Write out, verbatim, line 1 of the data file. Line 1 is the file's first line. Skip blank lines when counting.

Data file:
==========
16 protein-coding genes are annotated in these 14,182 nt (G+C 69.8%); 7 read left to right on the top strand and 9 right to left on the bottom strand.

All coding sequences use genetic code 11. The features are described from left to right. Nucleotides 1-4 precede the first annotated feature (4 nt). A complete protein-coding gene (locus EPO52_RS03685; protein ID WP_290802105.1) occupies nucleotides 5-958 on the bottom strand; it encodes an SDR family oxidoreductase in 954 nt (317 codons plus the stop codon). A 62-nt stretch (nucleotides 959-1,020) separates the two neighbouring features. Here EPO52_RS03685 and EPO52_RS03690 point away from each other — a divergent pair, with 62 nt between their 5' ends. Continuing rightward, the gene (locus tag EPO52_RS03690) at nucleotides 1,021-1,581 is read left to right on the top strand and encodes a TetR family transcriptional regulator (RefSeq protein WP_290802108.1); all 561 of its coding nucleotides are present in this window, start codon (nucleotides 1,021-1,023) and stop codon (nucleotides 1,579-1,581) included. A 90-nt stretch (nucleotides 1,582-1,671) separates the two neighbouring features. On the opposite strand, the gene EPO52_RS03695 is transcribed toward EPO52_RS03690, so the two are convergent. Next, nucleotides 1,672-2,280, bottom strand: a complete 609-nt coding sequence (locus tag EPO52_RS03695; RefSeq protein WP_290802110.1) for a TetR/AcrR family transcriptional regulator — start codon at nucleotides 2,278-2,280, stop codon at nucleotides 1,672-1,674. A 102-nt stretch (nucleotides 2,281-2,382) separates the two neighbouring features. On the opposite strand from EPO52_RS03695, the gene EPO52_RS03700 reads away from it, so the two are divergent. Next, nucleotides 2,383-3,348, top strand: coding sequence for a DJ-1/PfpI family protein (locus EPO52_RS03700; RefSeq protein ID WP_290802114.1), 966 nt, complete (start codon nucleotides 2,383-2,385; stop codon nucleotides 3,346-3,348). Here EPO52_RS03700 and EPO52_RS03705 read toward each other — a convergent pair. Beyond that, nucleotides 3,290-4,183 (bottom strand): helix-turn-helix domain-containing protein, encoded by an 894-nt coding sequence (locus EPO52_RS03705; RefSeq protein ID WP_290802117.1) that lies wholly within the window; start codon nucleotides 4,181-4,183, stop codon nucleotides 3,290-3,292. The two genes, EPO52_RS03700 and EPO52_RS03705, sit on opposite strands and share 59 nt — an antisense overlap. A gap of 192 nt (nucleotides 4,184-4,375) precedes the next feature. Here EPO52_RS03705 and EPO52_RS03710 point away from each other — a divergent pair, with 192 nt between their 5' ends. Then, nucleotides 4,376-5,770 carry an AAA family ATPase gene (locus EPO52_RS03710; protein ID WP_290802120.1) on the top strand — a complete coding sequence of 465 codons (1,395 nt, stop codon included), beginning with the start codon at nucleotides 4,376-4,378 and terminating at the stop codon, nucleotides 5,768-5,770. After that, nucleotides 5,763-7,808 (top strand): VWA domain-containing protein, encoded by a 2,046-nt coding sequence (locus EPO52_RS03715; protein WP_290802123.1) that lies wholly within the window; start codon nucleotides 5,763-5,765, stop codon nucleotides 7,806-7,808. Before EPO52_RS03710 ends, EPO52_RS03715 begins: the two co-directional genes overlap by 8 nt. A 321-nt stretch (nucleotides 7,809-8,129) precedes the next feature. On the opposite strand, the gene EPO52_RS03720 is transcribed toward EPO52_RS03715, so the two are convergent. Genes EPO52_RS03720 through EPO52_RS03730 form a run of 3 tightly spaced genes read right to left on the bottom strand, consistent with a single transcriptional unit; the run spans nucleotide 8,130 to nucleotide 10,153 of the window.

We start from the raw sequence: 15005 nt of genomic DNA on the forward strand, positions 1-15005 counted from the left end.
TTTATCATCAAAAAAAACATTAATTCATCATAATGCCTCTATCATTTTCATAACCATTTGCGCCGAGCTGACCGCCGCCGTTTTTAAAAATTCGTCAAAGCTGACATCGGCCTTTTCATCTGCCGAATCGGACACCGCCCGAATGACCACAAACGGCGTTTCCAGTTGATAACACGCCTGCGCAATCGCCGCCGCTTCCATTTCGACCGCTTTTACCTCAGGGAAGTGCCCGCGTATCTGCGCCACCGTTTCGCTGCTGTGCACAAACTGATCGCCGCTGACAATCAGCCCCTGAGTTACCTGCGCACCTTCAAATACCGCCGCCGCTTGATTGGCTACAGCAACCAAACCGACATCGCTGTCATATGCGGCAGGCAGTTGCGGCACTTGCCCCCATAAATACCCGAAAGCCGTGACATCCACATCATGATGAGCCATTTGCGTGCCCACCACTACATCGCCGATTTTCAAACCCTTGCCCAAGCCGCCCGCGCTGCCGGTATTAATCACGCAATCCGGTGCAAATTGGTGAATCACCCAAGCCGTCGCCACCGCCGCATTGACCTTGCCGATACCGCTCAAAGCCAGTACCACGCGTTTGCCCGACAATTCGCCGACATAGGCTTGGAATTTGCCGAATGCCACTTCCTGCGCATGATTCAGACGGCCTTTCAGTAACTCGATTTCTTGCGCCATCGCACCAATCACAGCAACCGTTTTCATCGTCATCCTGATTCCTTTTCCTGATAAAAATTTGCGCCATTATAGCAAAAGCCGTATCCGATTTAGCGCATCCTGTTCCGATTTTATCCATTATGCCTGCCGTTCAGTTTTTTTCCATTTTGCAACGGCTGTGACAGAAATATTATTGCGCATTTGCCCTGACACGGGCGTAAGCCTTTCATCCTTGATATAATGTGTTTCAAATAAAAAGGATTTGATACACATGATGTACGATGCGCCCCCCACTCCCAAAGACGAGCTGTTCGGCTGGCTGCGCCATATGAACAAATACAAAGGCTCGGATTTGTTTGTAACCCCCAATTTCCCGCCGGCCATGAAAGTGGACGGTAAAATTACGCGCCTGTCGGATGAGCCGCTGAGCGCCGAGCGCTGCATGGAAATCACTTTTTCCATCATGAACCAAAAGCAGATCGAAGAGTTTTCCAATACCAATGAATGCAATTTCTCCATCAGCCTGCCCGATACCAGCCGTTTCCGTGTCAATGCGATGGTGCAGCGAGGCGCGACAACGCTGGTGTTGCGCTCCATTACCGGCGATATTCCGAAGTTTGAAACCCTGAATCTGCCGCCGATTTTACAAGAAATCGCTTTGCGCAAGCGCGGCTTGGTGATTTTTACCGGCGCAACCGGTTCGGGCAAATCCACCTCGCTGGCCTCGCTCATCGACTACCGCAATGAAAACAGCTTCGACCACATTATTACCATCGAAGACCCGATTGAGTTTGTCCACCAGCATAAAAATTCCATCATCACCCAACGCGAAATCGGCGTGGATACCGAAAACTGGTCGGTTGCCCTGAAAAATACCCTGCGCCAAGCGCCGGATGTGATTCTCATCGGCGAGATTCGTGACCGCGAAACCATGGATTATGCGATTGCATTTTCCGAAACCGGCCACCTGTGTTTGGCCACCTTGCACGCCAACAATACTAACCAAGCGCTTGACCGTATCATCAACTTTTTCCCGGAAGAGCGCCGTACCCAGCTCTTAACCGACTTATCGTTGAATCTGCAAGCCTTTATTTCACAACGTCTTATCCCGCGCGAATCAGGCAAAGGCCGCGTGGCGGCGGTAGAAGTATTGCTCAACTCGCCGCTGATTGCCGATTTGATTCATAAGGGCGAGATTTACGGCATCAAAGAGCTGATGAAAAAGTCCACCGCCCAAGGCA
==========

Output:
16 protein-coding genes are annotated in these 14,182 nt (G+C 69.8%); 7 read left to right on the top strand and 9 right to left on the bottom strand.